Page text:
Caroline is very organised and provided feedback and a structure for the work through the week. I like her positive attitude and this has given my daughter confidence which is probably 80% of the formula . I feel she is a great find at the right time!

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Qualifications

SubjectQualificationGrade
Bachelor of Civil LawDegree (Masters)DISTINCTION
JurisprudenceDegree (Bachelors)FIRST
English LiteratureA-level (A2)A*
HistoryA-level (A2)A*
Maths (+further maths to AS)A-level (A2)A
Ancient GreekA-level (A2)A
Critical ThinkingA-level (A2)A

General Availability

Before 12pm12pm - 5pmAfter 5pm
mondays
tuesdays
wednesdays
thursdays
fridays
saturdays
sundays

Subjects offered

SubjectQualificationPrices
LawA Level£36 /hr
FrenchGCSE£36 /hr
French13 Plus£36 /hr
-Oxbridge Preparation-Mentoring£36 /hr
-Personal Statements-Mentoring£36 /hr
.LNAT.Uni Admissions Test£36 /hr
.TSA. Oxford.Uni Admissions Test£36 /hr

Questions Caroline has answered

How should I prepare for the LNAT multiple choice?

The multiple choice section of the LNAT is a verbal reasoning and critical thinking marathon (95 minutes long). The average score in most years is below 50%. To prepare your brain for this intense period of comprehension and concentration, I would recommend doing all of your LNAT preparation internet/phone/distraction free. Many people are out of the habit of concentrating for 95 minutes straight on one task, particularly on a screen. So, turn of your internet, put your phone on flight mode and follow these 5 steps to success:

1. Try one of the official practice tests at http://www.lnat.ac.uk/how-to-prepare/practice-test/  to see where you stand. Are there any sections of the test that went particularly well and can be set aside for a time, and are there any which require more immediate attention?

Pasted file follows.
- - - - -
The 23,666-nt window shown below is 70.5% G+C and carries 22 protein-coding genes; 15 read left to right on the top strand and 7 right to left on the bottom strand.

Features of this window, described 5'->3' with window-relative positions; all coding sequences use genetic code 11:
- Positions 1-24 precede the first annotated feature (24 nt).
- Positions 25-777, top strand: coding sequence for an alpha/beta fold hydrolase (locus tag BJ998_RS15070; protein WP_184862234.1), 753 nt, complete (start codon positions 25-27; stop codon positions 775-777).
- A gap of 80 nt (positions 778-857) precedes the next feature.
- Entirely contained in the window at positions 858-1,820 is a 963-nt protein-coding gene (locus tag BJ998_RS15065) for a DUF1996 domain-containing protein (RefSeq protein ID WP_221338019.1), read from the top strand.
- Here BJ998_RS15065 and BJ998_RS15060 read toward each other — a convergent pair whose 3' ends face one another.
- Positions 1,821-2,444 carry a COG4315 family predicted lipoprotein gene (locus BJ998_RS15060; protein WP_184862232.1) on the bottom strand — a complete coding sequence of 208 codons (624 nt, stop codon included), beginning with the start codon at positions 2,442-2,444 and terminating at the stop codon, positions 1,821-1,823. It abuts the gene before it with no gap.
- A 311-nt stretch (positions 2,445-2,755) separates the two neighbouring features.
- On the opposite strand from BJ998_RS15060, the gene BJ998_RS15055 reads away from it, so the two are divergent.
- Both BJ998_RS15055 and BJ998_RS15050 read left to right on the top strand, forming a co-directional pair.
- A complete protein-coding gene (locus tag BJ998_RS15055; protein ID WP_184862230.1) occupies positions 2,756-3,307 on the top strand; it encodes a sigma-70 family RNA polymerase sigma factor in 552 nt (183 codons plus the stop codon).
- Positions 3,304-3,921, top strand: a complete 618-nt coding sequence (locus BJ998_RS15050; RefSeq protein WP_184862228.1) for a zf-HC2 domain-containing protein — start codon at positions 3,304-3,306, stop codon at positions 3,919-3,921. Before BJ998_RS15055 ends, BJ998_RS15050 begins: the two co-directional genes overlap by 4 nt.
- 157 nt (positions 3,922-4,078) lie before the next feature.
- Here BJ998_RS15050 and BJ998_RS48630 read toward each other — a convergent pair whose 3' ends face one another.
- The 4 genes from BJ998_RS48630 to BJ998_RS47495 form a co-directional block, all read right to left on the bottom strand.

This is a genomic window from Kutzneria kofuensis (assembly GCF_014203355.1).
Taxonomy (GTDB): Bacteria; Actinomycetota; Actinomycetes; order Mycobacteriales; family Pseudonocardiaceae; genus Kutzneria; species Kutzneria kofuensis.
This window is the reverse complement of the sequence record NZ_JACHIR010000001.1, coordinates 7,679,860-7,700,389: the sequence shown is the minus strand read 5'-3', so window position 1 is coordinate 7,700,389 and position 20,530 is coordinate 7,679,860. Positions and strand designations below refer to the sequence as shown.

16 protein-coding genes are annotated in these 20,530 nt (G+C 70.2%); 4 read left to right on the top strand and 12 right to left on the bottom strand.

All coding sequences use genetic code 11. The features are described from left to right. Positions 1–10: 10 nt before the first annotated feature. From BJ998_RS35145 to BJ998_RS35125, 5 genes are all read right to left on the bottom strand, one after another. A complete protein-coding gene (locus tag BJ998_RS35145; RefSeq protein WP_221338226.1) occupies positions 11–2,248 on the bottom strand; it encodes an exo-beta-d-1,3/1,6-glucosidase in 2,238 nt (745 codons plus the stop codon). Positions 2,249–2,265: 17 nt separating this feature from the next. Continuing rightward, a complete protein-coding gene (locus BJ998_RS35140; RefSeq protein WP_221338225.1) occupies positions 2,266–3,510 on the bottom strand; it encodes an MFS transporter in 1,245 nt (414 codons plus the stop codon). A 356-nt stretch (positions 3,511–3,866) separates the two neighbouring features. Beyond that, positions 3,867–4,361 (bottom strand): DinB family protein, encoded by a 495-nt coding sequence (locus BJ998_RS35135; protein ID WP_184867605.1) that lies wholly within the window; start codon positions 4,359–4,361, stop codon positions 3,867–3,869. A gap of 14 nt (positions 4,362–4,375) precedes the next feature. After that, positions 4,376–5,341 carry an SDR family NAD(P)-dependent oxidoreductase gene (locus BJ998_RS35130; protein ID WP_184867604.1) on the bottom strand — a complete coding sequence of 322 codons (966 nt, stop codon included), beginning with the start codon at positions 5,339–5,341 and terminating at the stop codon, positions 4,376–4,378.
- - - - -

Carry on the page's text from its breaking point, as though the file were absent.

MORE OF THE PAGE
2. AQA Critial Thinking textbooks are a good place to begin learning more about arguments and reasoning. Pay particular attention to areas which your practice test identified as warranting more time. 

3. Read newspaper editorials and practice identifying features you have learned about.

4. Using questions from similar tests (such as the BCAT or AS level critical thinking or the TSA admissions test), try smaller groups of questions.

5. Try another full practice test. 

Practice really makes perfect. Particularly when you will progress straight into the 40 minute essay, but that's another topic for tutorial!

The multiple choice section of the LNAT is a verbal reasoning and critical thinking marathon (95 minutes long). The average score in most years is below 50%. To prepare your brain for this intense period of comprehension and concentration, I would recommend doing all of your LNAT preparation internet/phone/distraction free. Many people are out of the habit of concentrating for 95 minutes straight on one task, particularly on a screen. So, turn of your internet, put your phone on flight mode and follow these 5 steps to success:

1. Try one of the official practice tests at http://www.lnat.ac.uk/how-to-prepare/practice-test/  to see where you stand. Are there any sections of the test that went particularly well and can be set aside for a time, and are there any which require more immediate attention?

2. AQA Critial Thinking textbooks are a good place to begin learning more about arguments and reasoning. Pay particular attention to areas which your practice test identified as warranting more time. 

3. Read newspaper editorials and practice identifying features you have learned about.

4. Using questions from similar tests (such as the BCAT or AS level critical thinking or the TSA admissions test), try smaller groups of questions.

5. Try another full practice test. 

Practice really makes perfect. Particularly when you will progress straight into the 40 minute essay, but that's another topic for tutorial!